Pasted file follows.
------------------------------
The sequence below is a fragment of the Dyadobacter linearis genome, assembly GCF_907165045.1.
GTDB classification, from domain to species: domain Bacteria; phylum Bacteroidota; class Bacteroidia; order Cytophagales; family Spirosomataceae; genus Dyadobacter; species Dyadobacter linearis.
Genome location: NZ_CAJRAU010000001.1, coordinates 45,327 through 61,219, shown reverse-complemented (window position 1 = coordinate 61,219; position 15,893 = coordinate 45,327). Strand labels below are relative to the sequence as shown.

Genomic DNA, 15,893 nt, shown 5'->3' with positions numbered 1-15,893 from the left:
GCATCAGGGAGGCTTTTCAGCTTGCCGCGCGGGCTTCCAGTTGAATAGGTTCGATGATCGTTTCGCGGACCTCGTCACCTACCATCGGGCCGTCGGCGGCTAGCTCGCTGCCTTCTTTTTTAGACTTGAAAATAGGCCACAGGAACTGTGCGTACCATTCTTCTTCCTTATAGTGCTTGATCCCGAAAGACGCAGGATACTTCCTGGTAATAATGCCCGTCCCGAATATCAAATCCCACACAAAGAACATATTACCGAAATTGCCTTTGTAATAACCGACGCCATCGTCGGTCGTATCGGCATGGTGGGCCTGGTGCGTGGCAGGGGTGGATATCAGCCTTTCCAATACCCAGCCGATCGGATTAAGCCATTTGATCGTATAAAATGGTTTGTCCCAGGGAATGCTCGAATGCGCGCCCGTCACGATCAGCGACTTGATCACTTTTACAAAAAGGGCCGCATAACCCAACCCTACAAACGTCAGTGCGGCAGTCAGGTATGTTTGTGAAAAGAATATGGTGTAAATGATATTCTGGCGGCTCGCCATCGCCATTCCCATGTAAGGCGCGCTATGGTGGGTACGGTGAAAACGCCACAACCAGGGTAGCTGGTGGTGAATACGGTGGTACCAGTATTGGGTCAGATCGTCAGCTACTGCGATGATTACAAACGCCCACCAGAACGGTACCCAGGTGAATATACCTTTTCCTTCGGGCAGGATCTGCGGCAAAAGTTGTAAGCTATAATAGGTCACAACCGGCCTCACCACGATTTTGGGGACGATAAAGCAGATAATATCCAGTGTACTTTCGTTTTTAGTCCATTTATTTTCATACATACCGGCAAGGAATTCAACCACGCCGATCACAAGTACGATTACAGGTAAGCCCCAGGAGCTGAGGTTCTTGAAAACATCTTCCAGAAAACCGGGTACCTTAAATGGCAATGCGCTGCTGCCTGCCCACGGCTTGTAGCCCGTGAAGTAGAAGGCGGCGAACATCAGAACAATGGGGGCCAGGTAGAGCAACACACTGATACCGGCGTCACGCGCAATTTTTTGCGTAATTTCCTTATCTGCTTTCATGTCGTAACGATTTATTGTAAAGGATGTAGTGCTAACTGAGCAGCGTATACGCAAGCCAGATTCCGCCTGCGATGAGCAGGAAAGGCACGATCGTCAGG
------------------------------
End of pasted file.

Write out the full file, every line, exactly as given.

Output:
The sequence below is a fragment of the Dyadobacter linearis genome, assembly GCF_907165045.1.
GTDB classification, from domain to species: domain Bacteria; phylum Bacteroidota; class Bacteroidia; order Cytophagales; family Spirosomataceae; genus Dyadobacter; species Dyadobacter linearis.
Genome location: NZ_CAJRAU010000001.1, coordinates 45,327 through 61,219, shown reverse-complemented (window position 1 = coordinate 61,219; position 15,893 = coordinate 45,327). Strand labels below are relative to the sequence as shown.

Genomic DNA, 15,893 nt, shown 5'->3' with positions numbered 1-15,893 from the left:
GCATCAGGGAGGCTTTTCAGCTTGCCGCGCGGGCTTCCAGTTGAATAGGTTCGATGATCGTTTCGCGGACCTCGTCACCTACCATCGGGCCGTCGGCGGCTAGCTCGCTGCCTTCTTTTTTAGACTTGAAAATAGGCCACAGGAACTGTGCGTACCATTCTTCTTCCTTATAGTGCTTGATCCCGAAAGACGCAGGATACTTCCTGGTAATAATGCCCGTCCCGAATATCAAATCCCACACAAAGAACATATTACCGAAATTGCCTTTGTAATAACCGACGCCATCGTCGGTCGTATCGGCATGGTGGGCCTGGTGCGTGGCAGGGGTGGATATCAGCCTTTCCAATACCCAGCCGATCGGATTAAGCCATTTGATCGTATAAAATGGTTTGTCCCAGGGAATGCTCGAATGCGCGCCCGTCACGATCAGCGACTTGATCACTTTTACAAAAAGGGCCGCATAACCCAACCCTACAAACGTCAGTGCGGCAGTCAGGTATGTTTGTGAAAAGAATATGGTGTAAATGATATTCTGGCGGCTCGCCATCGCCATTCCCATGTAAGGCGCGCTATGGTGGGTACGGTGAAAACGCCACAACCAGGGTAGCTGGTGGTGAATACGGTGGTACCAGTATTGGGTCAGATCGTCAGCTACTGCGATGATTACAAACGCCCACCAGAACGGTACCCAGGTGAATATACCTTTTCCTTCGGGCAGGATCTGCGGCAAAAGTTGTAAGCTATAATAGGTCACAACCGGCCTCACCACGATTTTGGGGACGATAAAGCAGATAATATCCAGTGTACTTTCGTTTTTAGTCCATTTATTTTCATACATACCGGCAAGGAATTCAACCACGCCGATCACAAGTACGATTACAGGTAAGCCCCAGGAGCTGAGGTTCTTGAAAACATCTTCCAGAAAACCGGGTACCTTAAATGGCAATGCGCTGCTGCCTGCCCACGGCTTGTAGCCCGTGAAGTAGAAGGCGGCGAACATCAGAACAATGGGGGCCAGGTAGAGCAACACACTGATACCGGCGTCACGCGCAATTTTTTGCGTAATTTCCTTATCTGCTTTCATGTCGTAACGATTTATTGTAAAGGATGTAGTGCTAACTGAGCAGCGTATACGCAAGCCAGATTCCGCCTGCGATGAGCAGGAAAGGCACGATCGTCAGG